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2 step motor pulley

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SubtleHustle

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#1
Just got a new to me south bend 9a, only problem I have found on it is a busted 2 step motor pulley. Apparently these pulleys are hard to come by, because I cannot find any. If anyone knows where I could pick one up, I'd be greatly appreciative! Thanks in advance.
 

ELHEAD

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#2
Same problem with my Craftsman 12" . Looks like one will have to be made for it.
Good luck!
Dave
 

SubtleHustle

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#4
4ssss, thanks a ton! That one looks like it will work perfectly!!
 

derf

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#5
That pulley is not correct for the belt size. To be able to change speeds from high to low range on the motor, the pulley has to be compatible in size to use the same belt length on both pulley combinations, so you can roll the belt off one side and roll it back on the other without moving the motor.
https://www.hobby-machinist.com/threads/motor-pulley-size.68961/
 

Bi11Hudson

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#6
Just an observation on the fix:

I have a Craftsman 12X36 (101.27440). When I replaced the motor,(Baldor) the replacement had a 5/8" shaft with the original having a 1/2" shaft. I tried to bore the original pulley to 5/8". Weellllll, set it up to bore... ... It was far too small so I ended up replacing it with a larger pulley to get the proper shaft size. I actually cut down a much too large pulley into one just a little too big.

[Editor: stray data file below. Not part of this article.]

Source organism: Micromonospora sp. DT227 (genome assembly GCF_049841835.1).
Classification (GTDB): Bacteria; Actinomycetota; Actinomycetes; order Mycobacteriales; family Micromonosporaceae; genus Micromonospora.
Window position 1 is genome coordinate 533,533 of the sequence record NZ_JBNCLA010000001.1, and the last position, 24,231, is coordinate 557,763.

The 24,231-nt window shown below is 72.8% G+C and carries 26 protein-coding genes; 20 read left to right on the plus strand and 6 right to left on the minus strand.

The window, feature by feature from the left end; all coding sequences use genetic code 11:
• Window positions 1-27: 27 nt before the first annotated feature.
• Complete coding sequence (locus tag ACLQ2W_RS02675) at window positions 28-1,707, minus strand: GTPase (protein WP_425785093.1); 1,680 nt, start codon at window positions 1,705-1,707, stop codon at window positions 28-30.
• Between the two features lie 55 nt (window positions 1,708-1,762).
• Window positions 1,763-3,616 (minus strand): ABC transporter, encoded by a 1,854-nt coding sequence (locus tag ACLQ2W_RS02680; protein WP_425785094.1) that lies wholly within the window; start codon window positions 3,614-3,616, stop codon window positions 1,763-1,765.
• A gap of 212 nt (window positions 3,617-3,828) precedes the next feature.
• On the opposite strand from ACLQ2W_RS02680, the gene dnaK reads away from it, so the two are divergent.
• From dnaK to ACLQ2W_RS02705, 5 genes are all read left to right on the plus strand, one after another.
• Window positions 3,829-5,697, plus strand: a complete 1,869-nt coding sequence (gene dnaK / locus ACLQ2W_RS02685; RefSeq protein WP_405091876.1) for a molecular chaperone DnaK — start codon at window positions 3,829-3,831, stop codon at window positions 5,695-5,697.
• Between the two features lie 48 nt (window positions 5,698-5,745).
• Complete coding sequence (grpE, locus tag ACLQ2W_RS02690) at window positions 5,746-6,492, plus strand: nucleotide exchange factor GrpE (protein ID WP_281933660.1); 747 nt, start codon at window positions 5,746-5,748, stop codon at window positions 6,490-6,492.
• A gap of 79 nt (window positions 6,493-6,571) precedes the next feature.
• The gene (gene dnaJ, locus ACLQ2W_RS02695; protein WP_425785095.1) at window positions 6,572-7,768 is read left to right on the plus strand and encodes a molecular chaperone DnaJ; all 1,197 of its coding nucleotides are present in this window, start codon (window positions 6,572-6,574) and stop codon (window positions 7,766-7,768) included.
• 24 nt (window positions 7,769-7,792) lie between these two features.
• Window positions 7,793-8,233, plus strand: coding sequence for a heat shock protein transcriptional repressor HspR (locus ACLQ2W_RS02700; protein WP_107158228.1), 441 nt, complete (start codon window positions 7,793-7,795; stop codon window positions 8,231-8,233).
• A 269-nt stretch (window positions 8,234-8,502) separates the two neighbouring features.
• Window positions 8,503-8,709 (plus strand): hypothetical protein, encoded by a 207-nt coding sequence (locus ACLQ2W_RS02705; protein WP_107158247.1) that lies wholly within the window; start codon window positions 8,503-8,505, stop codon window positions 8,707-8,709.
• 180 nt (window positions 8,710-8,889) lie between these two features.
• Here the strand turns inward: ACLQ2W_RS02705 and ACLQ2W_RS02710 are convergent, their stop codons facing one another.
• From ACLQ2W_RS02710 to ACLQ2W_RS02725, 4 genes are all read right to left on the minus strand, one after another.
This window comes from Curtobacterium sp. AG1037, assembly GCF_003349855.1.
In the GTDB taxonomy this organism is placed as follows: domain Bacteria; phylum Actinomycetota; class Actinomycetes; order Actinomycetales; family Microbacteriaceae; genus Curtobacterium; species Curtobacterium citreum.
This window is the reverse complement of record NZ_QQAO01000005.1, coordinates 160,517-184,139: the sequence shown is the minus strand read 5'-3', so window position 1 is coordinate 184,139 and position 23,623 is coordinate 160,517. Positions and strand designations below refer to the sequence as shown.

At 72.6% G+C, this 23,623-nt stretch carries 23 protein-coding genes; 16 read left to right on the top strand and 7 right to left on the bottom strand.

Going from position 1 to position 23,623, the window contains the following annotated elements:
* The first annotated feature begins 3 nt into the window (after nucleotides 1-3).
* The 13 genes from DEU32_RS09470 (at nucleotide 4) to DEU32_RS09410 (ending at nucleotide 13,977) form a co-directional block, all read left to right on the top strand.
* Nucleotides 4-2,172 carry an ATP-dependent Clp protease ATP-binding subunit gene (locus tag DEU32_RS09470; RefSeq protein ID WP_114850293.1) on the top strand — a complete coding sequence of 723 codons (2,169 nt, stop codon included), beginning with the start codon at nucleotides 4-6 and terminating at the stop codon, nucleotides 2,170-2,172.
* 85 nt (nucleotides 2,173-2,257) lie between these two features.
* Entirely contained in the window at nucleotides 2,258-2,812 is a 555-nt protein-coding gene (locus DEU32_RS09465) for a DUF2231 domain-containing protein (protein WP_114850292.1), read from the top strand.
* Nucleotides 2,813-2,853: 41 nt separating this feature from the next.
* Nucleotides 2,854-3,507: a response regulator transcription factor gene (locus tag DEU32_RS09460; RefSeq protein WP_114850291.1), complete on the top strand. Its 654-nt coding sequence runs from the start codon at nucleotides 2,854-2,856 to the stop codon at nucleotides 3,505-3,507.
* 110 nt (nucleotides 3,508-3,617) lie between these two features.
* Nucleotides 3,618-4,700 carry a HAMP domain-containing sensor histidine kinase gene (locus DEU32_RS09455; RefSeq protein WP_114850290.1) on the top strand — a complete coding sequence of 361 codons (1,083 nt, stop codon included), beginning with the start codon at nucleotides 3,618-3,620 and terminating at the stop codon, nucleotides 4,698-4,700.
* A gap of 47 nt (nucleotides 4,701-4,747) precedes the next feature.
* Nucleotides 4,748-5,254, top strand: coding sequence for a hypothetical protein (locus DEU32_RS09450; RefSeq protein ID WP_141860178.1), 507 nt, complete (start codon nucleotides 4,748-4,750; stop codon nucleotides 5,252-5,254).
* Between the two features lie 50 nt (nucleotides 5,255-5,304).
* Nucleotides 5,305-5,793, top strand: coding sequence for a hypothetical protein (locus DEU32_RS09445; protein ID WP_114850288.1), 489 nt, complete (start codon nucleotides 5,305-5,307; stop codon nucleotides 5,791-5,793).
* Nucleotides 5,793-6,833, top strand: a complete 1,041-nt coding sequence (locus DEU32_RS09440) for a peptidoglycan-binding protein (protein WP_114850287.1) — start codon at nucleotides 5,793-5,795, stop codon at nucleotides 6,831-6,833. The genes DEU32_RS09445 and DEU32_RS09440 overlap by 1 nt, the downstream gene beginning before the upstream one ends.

The salient point here? It significantly increased the speed of the shaft, such that at the lowest back geared setting, winding a coil (freehand) was a PITA. Any replacement should be checked for size of the pulley as well as the size of the shaft. And an appropriate corrected speed chart documented.

I'm not so sure you're facing the same problem, but it is something to watch out for.

Bill Hudson​
 

4ssss

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#7
Just an observation on the fix:

I have a Craftsman 12X36 (101.27440). When I replaced the motor,(Baldor) the replacement had a 5/8" shaft with the original having a 1/2" shaft. I tried to bore the original pulley to 5/8". Weellllll, set it up to bore... ... It was far too small so I ended up replacing it with a larger pulley to get the proper shaft size. I actually cut down a much too large pulley into one just a little too big.

The salient point here? It significantly increased the speed of the shaft, such that at the lowest back geared setting, winding a coil (freehand) was a PITA. Any replacement should be checked for size of the pulley as well as the size of the shaft. And an appropriate corrected speed chart documented.

I'm not so sure you're facing the same problem, but it is something to watch out for.

Bill Hudson​

That's why they make bushings for motors.
 

Bi11Hudson

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#8
Quote:That's why they make bushings for motors.

I make my own bushings but this one is the other way around. Although I can make a shaft reducer, it would stick out too far requiring me to relocate the motor. Simpler to cut down a pulley to (almost) fit. You had it bass ackward... ...
 
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